Professor David Gill is Honorary Professor in the Centre for Heritage at the University of Kent, and an Academic Associate in the Sainsbury Institute for the Study of Japanese Arts and Cultures at the University of East Anglia (UEA), and regional lead for the RSA Heritage Network. He was previously an honorary research fellow in the School of History at UEA.
David is a former Rome Scholar at the British School at Rome, and was a Sir James Knott Fellow at the University of Newcastle upon Tyne. He was previously a member of the Department of Antiquities at the Fitzwilliam Museum, University of Cambridge, and Reader in Mediterranean Archaeology at Swansea University (where he also chaired the university’s e-learning sub-committee). David was Professor of Archaeological Heritage (awarded by UEA) and head of humanities at the University of Suffolk. He is a Fellow of the Royal Society of Arts, and a Fellow of the Society of Antiquaries. He is the holder of the 2012 Archaeological Institute of America (AIA) Outstanding Public Service Award, and the 2012 SAFE Beacon Award.
His research embraces cultural property, archaeological ethics, the history of collecting material culture, and heritage tourism. He was a contributing editor of the Dictionary of British Classicists with responsibility for classical archaeology. He has recently completed a biography of museum curator and archaeologist Dr Winifred Lamb, and his study of the nineteenth century collector and philanthropist Dr John Disney is due to be published in late 2020.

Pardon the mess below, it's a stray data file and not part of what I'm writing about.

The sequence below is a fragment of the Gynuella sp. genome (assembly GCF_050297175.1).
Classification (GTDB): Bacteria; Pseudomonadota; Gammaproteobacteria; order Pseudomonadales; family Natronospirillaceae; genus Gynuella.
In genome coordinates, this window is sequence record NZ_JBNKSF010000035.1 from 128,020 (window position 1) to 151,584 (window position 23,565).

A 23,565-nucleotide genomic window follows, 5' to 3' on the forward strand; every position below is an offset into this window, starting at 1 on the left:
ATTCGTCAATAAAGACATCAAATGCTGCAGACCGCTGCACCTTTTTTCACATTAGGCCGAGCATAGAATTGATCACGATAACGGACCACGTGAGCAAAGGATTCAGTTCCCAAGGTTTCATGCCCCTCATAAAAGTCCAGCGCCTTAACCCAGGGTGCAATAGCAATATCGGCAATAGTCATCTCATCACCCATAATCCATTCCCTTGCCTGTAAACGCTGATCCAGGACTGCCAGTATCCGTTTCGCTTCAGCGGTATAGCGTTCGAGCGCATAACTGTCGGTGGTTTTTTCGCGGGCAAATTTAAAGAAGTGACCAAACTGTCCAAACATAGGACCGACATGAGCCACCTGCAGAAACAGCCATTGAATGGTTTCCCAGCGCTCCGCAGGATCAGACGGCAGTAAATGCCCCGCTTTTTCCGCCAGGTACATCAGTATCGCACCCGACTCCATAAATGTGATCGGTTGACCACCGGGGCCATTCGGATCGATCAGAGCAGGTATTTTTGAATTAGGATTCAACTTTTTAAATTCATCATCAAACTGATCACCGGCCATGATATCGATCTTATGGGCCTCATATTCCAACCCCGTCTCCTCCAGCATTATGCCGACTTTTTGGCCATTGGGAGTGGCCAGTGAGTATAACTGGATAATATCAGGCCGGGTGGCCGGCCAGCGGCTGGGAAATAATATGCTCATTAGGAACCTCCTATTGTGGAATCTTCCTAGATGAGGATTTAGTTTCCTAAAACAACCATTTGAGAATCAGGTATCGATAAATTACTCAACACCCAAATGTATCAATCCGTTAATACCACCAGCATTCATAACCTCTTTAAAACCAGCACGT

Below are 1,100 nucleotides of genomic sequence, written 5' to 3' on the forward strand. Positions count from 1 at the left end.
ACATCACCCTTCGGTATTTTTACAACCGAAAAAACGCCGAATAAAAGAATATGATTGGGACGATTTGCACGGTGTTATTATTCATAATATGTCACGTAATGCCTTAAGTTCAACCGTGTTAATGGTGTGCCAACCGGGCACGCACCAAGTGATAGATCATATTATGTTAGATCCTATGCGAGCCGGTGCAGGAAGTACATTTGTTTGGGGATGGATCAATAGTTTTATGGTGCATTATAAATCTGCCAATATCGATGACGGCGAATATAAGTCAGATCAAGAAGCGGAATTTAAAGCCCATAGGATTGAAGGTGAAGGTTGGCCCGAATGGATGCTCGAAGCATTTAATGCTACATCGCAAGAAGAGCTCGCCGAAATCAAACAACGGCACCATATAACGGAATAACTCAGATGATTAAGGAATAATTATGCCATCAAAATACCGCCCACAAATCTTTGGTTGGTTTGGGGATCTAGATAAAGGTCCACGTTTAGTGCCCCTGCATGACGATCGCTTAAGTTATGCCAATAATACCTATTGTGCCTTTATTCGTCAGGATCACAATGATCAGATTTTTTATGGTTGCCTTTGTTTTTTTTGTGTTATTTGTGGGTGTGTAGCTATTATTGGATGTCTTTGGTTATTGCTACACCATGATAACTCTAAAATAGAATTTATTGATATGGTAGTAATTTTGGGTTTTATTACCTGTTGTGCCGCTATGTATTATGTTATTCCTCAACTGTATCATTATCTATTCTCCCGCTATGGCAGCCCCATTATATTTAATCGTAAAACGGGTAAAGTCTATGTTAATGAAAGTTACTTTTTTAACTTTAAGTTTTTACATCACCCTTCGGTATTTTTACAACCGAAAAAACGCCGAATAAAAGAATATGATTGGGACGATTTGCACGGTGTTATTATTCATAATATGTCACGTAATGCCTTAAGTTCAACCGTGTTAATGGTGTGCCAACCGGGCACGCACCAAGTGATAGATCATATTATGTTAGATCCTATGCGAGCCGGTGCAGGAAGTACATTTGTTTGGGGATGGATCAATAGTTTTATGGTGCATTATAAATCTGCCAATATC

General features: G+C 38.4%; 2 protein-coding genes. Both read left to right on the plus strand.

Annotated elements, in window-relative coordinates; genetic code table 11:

Recent publications include:
Context Matters: Collating the Past. (ARCA, 2020).
Winifred Lamb: Aegean prehistorian and museum curator. (Archaeological Lives; Oxford: Archaeopress, 2018).
‘The Ministry of Works and the development of souvenir guides from 1955.’ Public Archaeology 16 (2018): 1-23.
‘The collection of John Disney, antiquarian and university benefactor.’ In With fresh eyes: conference proceedings Portsmouth 2013 and Colchester 2014, edited by A. Khreisheh, The Museum Archaeologist, vol. 36 (2017), 68–79. Colchester: Society for Museum Archaeology.
‘Brian Shefton: classical archaeologist.’ In S. Crawford, K. Ulmschneider, and J. Elsner (eds.), Ark of civilization: refugee scholars and Oxford University, 1930-1945 (Oxford: Oxford University Press, 2017), 151-60
‘Thinking about collecting histories: a response to Marlowe.’ International Journal of Cultural Property 23 (2016), 237-44.
‘Egyptian antiquities on the market’. In F. A. Hassan, G. J. Tassie, L. S. Owens, A. De Trafford, J. van Wetering, and O. El Daly (eds.), The Management of Egypt’s Cultural Heritage, vol. 2 (London: ECHO and Golden House Publications, 2015), 67-77.
‘The Nostell Priory bolsal.’ In J. Boardman, A. Parkin, and S. Waite (eds.), On the fascination of objects: Greek and Etruscan art in the Shefton Collection (Oxford: Oxbow, 2015), 95-106.
‘The material and intellectual consequences of acquiring the Sarpedon krater’. In P.K. Lazrus and A.W. Barker (eds.), All the King’s Horses: Essays on the Impact of Looting and the Illicit Antiquities Trade on our Knowledge of the Past (Washington DC: Society for American Archaeology, 2012), 25-42.
‘From the Cam to the Cephissus: The Fitzwilliam Museum and Students of the British School at Athens’, Journal of the History of Collections 24, 3 (2012), 337-46 (Special number on Greece and Roman at the Fitzwilliam Museum] [Abstract and article]
Sifting the Soil of Greece: The Early Years of the British School at Athens (1886- 1919) (Bulletin of the Institute of Classics Studies, Supplement 111; London: Institute of Classical Studies, 2011), xiv + 474 pp.
(with Caroline Gill) ‘H.M.S. Belvidera and the Temple of Minerva’, Notes and Queries 57, 2 (2010), 199-210.
(with Christopher Chippindale) ‘South Italian pottery in the Museum of Fine Arts, Boston acquired since 1983’, Journal of Field Archaeology 33, 4 (2008), 462-72.
‘Inscribed silver plate from Tomb II at Vergina: chronological implications’, Hesperia 77, 2 (2008), 335-58.
- Profile on Academia.edu